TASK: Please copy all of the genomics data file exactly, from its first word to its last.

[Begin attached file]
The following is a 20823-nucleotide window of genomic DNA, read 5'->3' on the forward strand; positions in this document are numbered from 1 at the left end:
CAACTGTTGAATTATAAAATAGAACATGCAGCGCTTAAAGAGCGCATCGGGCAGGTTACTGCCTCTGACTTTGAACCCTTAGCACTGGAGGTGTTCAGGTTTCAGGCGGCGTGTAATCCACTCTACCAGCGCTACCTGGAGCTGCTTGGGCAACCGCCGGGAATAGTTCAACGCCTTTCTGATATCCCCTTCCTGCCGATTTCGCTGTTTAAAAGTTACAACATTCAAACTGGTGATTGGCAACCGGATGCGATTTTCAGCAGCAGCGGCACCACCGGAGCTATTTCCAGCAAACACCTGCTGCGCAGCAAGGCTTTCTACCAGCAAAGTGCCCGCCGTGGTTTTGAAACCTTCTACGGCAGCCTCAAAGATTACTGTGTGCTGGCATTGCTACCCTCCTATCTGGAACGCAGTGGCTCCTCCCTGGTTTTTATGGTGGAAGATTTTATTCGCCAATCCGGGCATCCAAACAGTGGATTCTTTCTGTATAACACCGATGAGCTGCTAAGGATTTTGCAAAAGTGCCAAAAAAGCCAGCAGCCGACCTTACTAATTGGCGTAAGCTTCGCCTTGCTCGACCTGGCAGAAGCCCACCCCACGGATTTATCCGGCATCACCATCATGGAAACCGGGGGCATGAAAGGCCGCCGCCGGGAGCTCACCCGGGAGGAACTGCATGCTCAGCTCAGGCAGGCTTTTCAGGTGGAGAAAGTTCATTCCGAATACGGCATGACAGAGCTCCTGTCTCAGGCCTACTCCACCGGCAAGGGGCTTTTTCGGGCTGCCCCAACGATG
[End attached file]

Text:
The following is a 20823-nucleotide window of genomic DNA, read 5'->3' on the forward strand; positions in this document are numbered from 1 at the left end:
CAACTGTTGAATTATAAAATAGAACATGCAGCGCTTAAAGAGCGCATCGGGCAGGTTACTGCCTCTGACTTTGAACCCTTAGCACTGGAGGTGTTCAGGTTTCAGGCGGCGTGTAATCCACTCTACCAGCGCTACCTGGAGCTGCTTGGGCAACCGCCGGGAATAGTTCAACGCCTTTCTGATATCCCCTTCCTGCCGATTTCGCTGTTTAAAAGTTACAACATTCAAACTGGTGATTGGCAACCGGATGCGATTTTCAGCAGCAGCGGCACCACCGGAGCTATTTCCAGCAAACACCTGCTGCGCAGCAAGGCTTTCTACCAGCAAAGTGCCCGCCGTGGTTTTGAAACCTTCTACGGCAGCCTCAAAGATTACTGTGTGCTGGCATTGCTACCCTCCTATCTGGAACGCAGTGGCTCCTCCCTGGTTTTTATGGTGGAAGATTTTATTCGCCAATCCGGGCATCCAAACAGTGGATTCTTTCTGTATAACACCGATGAGCTGCTAAGGATTTTGCAAAAGTGCCAAAAAAGCCAGCAGCCGACCTTACTAATTGGCGTAAGCTTCGCCTTGCTCGACCTGGCAGAAGCCCACCCCACGGATTTATCCGGCATCACCATCATGGAAACCGGGGGCATGAAAGGCCGCCGCCGGGAGCTCACCCGGGAGGAACTGCATGCTCAGCTCAGGCAGGCTTTTCAGGTGGAGAAAGTTCATTCCGAATACGGCATGACAGAGCTCCTGTCTCAGGCCTACTCCACCGGCAAGGGGCTTTTTCGGGCTGCCCCAACGATG